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Popular foreign languages in the US

by | Mar 22, 2020 | Articles | 0 comments

Learning a foreign language is not always easy. For children and older students in the United States, however, some languages seem to be much more appealing than others, and there are plenty of schools, academic personalities, teachers and private tutors who also support the teachings of these languages as being of paramount importance.

Spanish, French and German are among the most sought out languages in the country, but other foreign tongues, such as Chinese, Italian and Arabic are also enjoying many enrollments, particularly among college and university students.

Spanish – The Clear Winner

With more than 6 million enrollments in K-12 schools and over 700,000 in colleges throughout the country by 2013 alone, Spanish is the most commonly taught and studied language in the United States. Although enrollments have actually fluctuated since the middle of the 2000s, Spanish actually became more popular by about 10% in the past 15-20 years, and continues to grow in popularity today.

This language is also commonly taught by many private tutors who find it a very profitable endeavor to teach Spanish both to younger children and students looking to finish college with a good enough grade, or wanting to expand their international career opportunities.

Other Popular Languages in the US

Far below, French and German are the second and third most popular languages to learn in the US. Compared to Spanish, however, these languages have only about 1/5th of the large number of enrollments associated with Spanish learning students and even less than K-12 students who enrolled in Spanish courses.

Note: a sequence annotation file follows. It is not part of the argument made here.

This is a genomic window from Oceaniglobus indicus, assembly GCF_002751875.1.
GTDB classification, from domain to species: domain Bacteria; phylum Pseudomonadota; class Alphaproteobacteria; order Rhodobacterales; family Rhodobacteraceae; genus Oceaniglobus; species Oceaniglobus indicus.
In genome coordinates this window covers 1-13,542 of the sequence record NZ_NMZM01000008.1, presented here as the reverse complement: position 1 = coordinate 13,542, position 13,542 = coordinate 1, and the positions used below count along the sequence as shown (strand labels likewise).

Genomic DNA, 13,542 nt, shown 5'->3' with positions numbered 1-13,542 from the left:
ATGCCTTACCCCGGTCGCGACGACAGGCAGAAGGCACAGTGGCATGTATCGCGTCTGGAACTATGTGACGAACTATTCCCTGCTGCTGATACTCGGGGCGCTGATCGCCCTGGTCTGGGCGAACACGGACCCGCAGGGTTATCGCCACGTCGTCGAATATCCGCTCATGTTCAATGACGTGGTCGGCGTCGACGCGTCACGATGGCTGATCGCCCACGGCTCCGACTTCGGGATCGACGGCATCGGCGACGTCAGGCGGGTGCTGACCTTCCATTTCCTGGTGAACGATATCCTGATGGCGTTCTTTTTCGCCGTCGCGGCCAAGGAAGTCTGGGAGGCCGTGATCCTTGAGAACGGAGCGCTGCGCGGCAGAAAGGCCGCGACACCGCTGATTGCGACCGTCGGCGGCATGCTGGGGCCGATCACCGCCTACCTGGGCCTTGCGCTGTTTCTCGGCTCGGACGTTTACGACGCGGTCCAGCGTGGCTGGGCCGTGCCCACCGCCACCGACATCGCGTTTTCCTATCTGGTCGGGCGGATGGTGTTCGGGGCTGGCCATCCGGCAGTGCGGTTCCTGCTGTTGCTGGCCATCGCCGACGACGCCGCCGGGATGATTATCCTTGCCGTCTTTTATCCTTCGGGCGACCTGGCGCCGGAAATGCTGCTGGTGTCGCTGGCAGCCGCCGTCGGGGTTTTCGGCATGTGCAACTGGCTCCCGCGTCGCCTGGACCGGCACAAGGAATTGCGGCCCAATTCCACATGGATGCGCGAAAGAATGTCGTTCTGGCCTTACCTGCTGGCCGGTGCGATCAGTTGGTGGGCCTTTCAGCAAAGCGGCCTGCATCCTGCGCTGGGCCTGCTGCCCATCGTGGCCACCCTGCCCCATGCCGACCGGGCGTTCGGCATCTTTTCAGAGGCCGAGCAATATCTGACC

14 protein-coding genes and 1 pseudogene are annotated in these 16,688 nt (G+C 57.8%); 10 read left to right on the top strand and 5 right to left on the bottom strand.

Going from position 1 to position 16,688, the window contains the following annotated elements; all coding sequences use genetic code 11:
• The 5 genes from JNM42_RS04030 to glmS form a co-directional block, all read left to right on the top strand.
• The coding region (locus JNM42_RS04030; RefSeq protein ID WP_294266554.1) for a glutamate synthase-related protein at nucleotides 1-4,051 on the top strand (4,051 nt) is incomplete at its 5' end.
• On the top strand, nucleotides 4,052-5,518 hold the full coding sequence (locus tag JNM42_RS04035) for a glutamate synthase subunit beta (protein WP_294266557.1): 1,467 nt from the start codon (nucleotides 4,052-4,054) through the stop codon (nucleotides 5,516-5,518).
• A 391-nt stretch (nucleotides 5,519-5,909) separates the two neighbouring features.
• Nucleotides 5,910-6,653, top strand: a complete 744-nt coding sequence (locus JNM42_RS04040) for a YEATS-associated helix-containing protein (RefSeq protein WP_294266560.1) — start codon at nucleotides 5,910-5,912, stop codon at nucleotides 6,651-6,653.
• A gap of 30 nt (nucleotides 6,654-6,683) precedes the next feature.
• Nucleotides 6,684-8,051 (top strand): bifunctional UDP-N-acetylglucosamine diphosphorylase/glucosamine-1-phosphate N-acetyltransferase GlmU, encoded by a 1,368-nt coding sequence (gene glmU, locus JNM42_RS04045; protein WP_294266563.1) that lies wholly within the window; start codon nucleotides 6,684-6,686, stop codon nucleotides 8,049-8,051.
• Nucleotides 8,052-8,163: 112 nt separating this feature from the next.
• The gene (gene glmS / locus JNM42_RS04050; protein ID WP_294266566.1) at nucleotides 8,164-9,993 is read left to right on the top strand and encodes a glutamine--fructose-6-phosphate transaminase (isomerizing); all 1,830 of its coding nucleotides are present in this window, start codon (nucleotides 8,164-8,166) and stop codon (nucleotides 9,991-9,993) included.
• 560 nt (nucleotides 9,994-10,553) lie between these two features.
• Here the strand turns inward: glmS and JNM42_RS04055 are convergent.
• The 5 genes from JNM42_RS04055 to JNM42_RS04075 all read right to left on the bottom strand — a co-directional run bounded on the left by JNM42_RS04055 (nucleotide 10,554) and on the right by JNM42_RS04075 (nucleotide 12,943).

Following these, Chinese, Japanese, Italian and Arabic are the most sought out languages when it comes to college students, while younger children more eagerly look toward learning Latin, Japanese and even Russian.

The differences between college and K-12 students are somewhat understandable due to the fact that goals change over time, and for many college and university students, the choice of studying a foreign language is made less for fun and as an academic pursuit, and more for the purpose of attaining a more prosperous future, or finding a more profitable and fulfilling career pursuit.

As such, the value of learning a foreign language may shift greatly for those looking to complete their higher education, pointing to a different set of goals and future endeavors.

The Value of Learning a Foreign Language

According to financial experts, even though Spanish is by far the most popular language, it is far less likely to lead to a financially fulfilling career. The same can also be said about French. On the other hand, languages like German, Italian, Russian and Chinese are considered more valuable, often leading to wage bonuses exceeding 4%.

Of course, there are far more advantages to learning a foreign language than the prospect of a profitable career. Spanish, Italian, German and French are all key languages used throughout the world, and the future social and cultural development of children and older students alike may often depend on learning these languages.

Also, the importance of being able to speak a second (or even third and fourth) language is commonly associated with improved life choices, a better understanding of multi-national and multi-cultural endeavors and a more rational approach to international and political issues.



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